“I began by leading a team in Chongming, a rural island in the province of Shanghai,” García recalls. “When it came to teaching, the biggest difference was that in China they pay a lot of attention to the physical aspect and to execution, with many repetitions of drills and little related to cognitive thinking. It was great to see how they adapted to LaLiga’s methodology. We’ve brought about a change in mentality and it’s undeniable that they’re advancing their game because of this.”


Benefits for players, coaches and Spanish football
As the project continues to grow, all involved parties are seeing a positive impact. The Chinese players, for example, are learning from top-quality coaches and the schools taking part have had success at local tournaments. “The children in the programme are progressing with big steps and are now seen as local or provincial reference points,” Blanco pointed out.

“China’s football development plan is a long-term project that aims to change the footballing system from the ground up. If they continue in this way then results will come before long, with a strong domestic league and a national team competing regularly at the World Cup.”

LaLiga stands to benefit too from its involvement. “We consider this a long-term project that will help expand Spanish football in a huge territory,” Blanco explained, while coach Campo pointed out that the seeds of excitement for Spanish football have been planted. “Kids that had never seen a football suddenly had LaLiga coaches and this creates a bond,” he said. “They now ask me about Spanish football and have started to follow the competition to get to know it better.”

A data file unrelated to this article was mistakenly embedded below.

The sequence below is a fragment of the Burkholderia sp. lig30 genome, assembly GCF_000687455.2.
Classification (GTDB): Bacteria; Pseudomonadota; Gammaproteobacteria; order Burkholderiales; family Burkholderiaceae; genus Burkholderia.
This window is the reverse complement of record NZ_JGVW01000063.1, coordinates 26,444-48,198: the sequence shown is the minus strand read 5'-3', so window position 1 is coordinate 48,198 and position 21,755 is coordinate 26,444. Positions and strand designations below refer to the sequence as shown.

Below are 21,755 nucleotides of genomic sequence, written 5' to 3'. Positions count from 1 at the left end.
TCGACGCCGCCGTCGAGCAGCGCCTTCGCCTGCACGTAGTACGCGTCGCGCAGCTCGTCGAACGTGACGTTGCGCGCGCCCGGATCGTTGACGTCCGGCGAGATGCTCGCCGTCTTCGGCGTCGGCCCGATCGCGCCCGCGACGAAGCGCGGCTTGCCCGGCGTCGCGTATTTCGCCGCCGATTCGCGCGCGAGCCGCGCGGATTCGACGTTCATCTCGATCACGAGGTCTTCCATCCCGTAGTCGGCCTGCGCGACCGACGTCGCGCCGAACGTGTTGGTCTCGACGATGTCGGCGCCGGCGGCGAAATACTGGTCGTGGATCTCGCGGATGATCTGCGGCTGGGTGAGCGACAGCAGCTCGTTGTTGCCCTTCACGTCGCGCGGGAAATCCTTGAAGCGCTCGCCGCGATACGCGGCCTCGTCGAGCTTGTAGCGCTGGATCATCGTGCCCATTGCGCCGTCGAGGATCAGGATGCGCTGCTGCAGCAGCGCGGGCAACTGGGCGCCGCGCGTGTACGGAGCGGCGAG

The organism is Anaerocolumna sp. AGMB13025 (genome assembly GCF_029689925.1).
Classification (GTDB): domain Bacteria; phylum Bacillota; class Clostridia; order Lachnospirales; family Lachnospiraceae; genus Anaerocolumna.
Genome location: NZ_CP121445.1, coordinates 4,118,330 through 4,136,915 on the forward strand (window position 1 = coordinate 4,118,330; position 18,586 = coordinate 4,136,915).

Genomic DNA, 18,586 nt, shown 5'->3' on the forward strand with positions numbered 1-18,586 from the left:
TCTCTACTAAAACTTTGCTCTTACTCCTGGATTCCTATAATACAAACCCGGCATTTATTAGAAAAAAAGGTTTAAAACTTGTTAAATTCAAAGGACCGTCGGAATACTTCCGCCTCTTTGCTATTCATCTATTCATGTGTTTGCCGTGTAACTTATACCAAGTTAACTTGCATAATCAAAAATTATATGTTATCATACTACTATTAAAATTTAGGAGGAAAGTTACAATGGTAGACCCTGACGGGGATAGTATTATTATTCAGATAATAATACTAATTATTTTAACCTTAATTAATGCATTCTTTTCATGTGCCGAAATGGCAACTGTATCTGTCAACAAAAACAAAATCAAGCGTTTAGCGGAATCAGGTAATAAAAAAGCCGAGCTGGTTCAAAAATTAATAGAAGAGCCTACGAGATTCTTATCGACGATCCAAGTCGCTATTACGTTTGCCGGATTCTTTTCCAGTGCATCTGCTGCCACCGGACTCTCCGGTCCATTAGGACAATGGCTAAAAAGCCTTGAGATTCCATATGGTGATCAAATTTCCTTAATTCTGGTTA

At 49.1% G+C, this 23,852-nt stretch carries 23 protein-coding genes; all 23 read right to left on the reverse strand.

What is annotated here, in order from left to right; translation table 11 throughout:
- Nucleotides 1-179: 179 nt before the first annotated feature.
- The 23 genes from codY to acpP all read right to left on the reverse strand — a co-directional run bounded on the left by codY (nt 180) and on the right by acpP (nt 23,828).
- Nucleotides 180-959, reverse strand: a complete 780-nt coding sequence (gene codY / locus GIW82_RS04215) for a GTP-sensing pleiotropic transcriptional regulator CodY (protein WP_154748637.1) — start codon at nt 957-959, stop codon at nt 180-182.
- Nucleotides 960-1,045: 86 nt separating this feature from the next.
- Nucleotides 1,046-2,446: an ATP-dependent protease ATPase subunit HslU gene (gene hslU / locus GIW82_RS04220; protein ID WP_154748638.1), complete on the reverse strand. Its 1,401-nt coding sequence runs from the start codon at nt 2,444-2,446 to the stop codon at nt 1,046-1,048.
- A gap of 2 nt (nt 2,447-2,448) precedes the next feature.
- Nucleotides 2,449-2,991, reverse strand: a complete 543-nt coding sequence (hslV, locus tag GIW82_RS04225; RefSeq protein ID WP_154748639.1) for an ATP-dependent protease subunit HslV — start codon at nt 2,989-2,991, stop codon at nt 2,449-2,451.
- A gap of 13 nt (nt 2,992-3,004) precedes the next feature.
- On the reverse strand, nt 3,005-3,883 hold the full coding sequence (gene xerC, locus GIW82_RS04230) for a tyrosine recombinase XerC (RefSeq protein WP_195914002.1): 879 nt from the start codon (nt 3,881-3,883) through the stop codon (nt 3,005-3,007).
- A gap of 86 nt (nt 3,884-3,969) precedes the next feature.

Finally, for the coaches creating this change, the experience has proved to be enriching both personally and professionally. Despite language and cultural barriers, both García and Campo were able to adapt and to settle in.

“I didn’t just learn about a country and its customs, culture, food and people, but I also learned a lot as a coach with the backing of LaLiga, which evaluated my work each week,” García stated.

“I really value being able to lead a training session on my own now,” Campo added. “The players understand me and are using our methods to achieve their goals. It is an experience that will have a huge impact on my future. It has expanded my horizons."